Five Mistakes Doctors Make With Their Finances
Smart choices can help preserve the value of your private practice and make you more money.
Michael J. Sicuranza
Doctors’ expertise lies in treating their patients, but when it comes to running their own businesses, many are making rookie mistakes. Unfortunately, it’s these slipups that are driving many private-practice doctors to the brink.
Michael J. Sicuranza, a Certified Financial Planner® and a cofounder of Milestone Wealth Advisors, Inc., says that private-practice doctors are seeing shrinking revenue due to decreased reimbursement rates, higher overhead costs and in some cases the Affordable Care Act. “The cost of benefits and taxes are up, and the competition from hospitals offering the same services are squeezing the smaller practices,” says Sicuranza.
As a result, doctors have less financial security, and the value of their practices is decreasing. Below are five mistakes that doctors often make and the solutions to bring their practices success.
1. Ignoring corporate retirement plans.
Most practices have a 401(k), but once it’s set up, doctors tend to never look at it again. Sicuranza suggests that, as your assets grow, you should have a financial adviser do some due diligence on the plan to reduce the fees, have better investment options and better employee education services.
Sicuranza also says that practices with excess cash flow should look into other tax saving retirement plans that can be leveraged on top of the 401(k).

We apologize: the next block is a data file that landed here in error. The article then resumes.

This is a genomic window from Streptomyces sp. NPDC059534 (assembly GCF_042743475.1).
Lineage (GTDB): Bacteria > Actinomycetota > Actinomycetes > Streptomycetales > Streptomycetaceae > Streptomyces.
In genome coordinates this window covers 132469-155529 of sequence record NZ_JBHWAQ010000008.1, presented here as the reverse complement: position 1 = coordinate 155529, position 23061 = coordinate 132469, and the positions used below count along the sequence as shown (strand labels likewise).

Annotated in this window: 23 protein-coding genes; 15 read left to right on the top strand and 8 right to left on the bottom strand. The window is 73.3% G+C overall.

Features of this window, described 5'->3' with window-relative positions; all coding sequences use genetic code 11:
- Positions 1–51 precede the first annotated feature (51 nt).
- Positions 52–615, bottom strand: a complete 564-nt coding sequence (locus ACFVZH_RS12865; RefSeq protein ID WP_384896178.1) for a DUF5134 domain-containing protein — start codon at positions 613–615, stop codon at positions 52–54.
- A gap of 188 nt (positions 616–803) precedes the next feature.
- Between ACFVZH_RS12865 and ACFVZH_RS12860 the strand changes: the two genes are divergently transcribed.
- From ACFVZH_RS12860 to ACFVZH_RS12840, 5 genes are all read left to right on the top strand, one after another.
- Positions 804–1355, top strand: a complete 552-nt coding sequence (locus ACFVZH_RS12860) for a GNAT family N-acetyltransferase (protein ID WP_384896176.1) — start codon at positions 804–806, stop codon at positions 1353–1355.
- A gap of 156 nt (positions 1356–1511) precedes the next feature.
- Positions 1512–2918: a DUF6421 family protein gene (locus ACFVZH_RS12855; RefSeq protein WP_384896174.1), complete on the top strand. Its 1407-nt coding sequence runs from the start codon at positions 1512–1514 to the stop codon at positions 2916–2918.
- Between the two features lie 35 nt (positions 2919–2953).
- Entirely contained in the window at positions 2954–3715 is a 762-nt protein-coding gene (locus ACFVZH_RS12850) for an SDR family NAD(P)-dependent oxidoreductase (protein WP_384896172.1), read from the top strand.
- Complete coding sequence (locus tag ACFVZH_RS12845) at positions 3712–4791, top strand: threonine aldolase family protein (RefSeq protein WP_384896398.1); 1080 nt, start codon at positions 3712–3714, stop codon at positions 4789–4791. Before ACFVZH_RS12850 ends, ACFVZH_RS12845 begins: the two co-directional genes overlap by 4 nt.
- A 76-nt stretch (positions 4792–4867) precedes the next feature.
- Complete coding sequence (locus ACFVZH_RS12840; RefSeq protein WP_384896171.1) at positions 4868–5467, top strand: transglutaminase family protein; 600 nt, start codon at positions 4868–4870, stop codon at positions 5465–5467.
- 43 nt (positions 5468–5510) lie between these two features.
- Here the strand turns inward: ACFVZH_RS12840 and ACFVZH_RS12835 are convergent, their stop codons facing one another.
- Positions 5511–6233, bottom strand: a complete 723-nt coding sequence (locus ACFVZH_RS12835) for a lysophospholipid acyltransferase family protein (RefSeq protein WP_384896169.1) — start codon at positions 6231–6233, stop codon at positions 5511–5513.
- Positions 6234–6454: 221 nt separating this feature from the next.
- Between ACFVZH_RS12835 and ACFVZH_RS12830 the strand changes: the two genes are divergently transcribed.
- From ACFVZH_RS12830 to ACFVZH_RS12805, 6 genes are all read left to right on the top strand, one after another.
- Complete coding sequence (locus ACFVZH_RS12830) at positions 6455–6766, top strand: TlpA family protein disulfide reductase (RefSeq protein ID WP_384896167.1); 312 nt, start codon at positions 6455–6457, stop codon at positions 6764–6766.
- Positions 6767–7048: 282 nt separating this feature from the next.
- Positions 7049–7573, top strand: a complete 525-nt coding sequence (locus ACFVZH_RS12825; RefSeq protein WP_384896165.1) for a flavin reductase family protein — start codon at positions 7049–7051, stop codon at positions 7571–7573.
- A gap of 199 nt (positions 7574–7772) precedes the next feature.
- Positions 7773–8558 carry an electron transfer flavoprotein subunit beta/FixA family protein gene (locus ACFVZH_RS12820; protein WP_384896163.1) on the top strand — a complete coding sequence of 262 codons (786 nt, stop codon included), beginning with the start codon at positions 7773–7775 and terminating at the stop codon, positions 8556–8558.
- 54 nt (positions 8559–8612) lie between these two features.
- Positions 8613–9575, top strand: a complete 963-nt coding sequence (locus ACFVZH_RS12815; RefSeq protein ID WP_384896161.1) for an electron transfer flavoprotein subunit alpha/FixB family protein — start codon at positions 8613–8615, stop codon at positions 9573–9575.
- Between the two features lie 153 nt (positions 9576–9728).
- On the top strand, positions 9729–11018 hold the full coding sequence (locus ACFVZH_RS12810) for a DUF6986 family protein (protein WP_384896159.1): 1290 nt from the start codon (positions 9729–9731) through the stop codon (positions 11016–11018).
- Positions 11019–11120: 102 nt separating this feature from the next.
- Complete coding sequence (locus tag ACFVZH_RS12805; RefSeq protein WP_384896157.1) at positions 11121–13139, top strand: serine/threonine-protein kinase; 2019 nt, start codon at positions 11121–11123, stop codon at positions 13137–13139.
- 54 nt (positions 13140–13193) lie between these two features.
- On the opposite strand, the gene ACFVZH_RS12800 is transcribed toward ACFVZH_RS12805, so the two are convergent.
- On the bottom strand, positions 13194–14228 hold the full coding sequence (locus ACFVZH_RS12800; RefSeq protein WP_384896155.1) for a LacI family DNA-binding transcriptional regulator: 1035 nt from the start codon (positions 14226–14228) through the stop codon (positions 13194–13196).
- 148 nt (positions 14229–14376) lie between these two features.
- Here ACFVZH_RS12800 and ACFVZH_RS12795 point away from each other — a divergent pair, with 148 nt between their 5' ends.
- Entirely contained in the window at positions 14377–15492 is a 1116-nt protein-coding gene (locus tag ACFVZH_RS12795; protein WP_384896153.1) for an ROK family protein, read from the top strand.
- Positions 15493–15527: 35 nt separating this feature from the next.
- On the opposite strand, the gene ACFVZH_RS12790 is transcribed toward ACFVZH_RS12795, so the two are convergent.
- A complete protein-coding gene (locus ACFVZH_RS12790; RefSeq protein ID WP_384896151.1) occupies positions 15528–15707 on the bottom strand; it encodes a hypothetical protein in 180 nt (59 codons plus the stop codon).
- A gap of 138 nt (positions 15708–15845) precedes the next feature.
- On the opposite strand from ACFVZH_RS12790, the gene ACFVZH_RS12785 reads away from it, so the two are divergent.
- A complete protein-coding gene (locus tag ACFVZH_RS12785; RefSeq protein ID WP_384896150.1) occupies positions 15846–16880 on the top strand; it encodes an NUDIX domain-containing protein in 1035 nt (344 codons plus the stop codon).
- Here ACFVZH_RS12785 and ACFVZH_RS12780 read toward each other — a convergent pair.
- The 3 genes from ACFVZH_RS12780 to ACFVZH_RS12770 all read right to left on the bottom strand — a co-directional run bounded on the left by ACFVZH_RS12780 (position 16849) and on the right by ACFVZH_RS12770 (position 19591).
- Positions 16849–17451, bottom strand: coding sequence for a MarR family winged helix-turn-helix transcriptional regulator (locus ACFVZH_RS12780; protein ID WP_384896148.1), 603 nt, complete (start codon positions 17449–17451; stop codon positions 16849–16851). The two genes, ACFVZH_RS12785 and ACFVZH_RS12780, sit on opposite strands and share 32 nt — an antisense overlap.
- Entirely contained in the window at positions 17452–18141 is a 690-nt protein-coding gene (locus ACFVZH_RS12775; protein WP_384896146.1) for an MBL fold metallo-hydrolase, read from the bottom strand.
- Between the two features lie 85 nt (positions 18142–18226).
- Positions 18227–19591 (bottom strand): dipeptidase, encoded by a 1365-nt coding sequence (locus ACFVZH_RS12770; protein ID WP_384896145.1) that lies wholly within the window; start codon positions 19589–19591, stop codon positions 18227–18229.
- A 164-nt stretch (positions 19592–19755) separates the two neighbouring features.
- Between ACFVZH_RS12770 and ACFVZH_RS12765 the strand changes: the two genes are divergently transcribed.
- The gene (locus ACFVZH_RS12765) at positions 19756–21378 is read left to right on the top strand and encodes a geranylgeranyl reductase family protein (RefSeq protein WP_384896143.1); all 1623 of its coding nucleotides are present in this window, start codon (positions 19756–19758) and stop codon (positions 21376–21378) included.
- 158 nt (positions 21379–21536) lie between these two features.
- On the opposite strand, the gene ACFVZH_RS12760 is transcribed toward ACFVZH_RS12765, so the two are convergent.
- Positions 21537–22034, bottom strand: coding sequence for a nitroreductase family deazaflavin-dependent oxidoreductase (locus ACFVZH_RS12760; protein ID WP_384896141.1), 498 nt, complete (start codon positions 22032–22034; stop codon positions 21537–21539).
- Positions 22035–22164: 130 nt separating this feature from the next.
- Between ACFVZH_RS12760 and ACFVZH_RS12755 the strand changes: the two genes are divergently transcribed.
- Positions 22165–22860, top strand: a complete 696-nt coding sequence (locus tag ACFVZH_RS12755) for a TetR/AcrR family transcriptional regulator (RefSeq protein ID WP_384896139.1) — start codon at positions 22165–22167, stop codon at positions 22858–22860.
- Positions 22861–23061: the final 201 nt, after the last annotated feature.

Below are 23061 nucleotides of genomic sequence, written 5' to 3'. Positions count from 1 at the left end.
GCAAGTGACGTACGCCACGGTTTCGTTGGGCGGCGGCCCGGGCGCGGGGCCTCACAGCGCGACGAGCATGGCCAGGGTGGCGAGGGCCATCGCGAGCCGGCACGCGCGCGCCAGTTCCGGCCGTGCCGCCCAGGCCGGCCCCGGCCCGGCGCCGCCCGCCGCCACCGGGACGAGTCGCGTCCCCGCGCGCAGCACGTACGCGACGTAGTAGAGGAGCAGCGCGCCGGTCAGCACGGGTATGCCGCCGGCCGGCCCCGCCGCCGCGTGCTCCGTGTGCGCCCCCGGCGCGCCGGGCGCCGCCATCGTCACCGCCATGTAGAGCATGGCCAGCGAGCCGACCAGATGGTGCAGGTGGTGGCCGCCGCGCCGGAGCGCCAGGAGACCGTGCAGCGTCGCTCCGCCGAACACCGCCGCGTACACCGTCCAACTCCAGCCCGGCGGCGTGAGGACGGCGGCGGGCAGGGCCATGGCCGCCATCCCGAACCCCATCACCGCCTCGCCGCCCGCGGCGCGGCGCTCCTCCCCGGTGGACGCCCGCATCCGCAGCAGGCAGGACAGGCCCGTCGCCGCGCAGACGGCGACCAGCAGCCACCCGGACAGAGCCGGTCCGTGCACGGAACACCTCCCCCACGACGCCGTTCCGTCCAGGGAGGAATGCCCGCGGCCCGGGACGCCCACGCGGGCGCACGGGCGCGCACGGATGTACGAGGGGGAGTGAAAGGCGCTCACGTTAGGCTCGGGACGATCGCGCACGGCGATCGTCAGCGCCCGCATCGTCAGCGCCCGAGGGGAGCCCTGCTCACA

2. Not running a practice like a business.
The days of having a nonprofessional running the financial leg of a practice is becoming obsolete. Doctors need to hire a professional financial administrator so they can focus their attention on their patients and create leverage within their practice.
Doctors should also consider being process oriented and implementing technology correctly. Technology can reduce costs because more patients can be seen. The patient experience also improves—you are more efficient with your time, therefore, giving patients better care.
Sicuranza also suggests that doctors expand. “Doctors should merge with another practice or form a loose alliance with other doctors,” he says. In doing this, doctors can reduce their overhead negotiating with suppliers and shrink the staff needed to support the practice. But also, the more doctors in a practice, the more earnings leverage can be created.
3. Not planning for the future.
The process of phasing out of your practice—if done properly—could take three to five years. A successor should be brought in early so patients feel comfortable and so you can find a capable replacement. Patient retention leads to a higher sale price. Ownership agreements should be specific to the flexibility of practice sale or retirement.
4. Not having a cohesive team working for you.
Many doctors have a CPA, a financial adviser, a business attorney and an insurance agent working for them. However, they rarely speak with each other, which can be a detriment to a doctor’s financial health. Sicuranza recommends a “meeting of the minds” at least once a year, as well as constant communication and collaboration. “Doctors take a team approach to medicine—they should take the same approach to their financial well-being,” says Sicuranza.
5. Your investment strategy doesn’t match your goals.
Doctors tend to be collectors of assets and sometimes their investment allocations do not match their goals. They should have some income diversification in surgery centers or real estate, for example. “That way, they have income coming in to offset the overhead,” says Sicuranza.
Michael J. Sicuranza, a Certified Financial Planner®, is a cofounder of Milestone Wealth Advisors, Inc., a financial-planning and wealth-management company located in Greenville, Del. Sicuranza has been an independent adviser since 1995. He serves medical professionals, their practices and families.
Milestone Wealth Advisors, Inc.
3701 Kennett Pike, Suite 300, Greenville, DE
(302) 351-1988, www.milestonewealthadv.com